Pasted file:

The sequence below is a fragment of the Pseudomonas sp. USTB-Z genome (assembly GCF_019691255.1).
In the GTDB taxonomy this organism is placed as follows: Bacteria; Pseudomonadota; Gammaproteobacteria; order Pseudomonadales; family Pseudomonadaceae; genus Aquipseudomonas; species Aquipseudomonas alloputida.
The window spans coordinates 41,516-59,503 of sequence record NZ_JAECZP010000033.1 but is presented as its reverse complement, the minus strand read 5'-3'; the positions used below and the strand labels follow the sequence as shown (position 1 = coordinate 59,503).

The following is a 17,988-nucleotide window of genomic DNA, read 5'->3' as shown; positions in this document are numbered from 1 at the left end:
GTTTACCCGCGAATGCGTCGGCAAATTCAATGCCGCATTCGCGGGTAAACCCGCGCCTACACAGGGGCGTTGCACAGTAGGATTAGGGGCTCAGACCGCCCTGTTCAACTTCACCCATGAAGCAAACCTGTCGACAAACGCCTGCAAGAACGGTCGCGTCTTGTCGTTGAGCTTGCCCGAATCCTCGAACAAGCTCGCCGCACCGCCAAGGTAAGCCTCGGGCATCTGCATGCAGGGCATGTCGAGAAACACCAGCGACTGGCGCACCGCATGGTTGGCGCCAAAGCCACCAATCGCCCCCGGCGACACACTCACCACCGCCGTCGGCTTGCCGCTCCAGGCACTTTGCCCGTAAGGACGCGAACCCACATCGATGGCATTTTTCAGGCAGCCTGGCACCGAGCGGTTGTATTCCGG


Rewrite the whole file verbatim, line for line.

The sequence below is a fragment of the Pseudomonas sp. USTB-Z genome (assembly GCF_019691255.1).
In the GTDB taxonomy this organism is placed as follows: Bacteria; Pseudomonadota; Gammaproteobacteria; order Pseudomonadales; family Pseudomonadaceae; genus Aquipseudomonas; species Aquipseudomonas alloputida.
The window spans coordinates 41,516-59,503 of sequence record NZ_JAECZP010000033.1 but is presented as its reverse complement, the minus strand read 5'-3'; the positions used below and the strand labels follow the sequence as shown (position 1 = coordinate 59,503).

The following is a 17,988-nucleotide window of genomic DNA, read 5'->3' as shown; positions in this document are numbered from 1 at the left end:
GTTTACCCGCGAATGCGTCGGCAAATTCAATGCCGCATTCGCGGGTAAACCCGCGCCTACACAGGGGCGTTGCACAGTAGGATTAGGGGCTCAGACCGCCCTGTTCAACTTCACCCATGAAGCAAACCTGTCGACAAACGCCTGCAAGAACGGTCGCGTCTTGTCGTTGAGCTTGCCCGAATCCTCGAACAAGCTCGCCGCACCGCCAAGGTAAGCCTCGGGCATCTGCATGCAGGGCATGTCGAGAAACACCAGCGACTGGCGCACCGCATGGTTGGCGCCAAAGCCACCAATCGCCCCCGGCGACACACTCACCACCGCCGTCGGCTTGCCGCTCCAGGCACTTTGCCCGTAAGGACGCGAACCCACATCGATGGCATTTTTCAGGCAGCCTGGCACCGAGCGGTTGTATTCCGG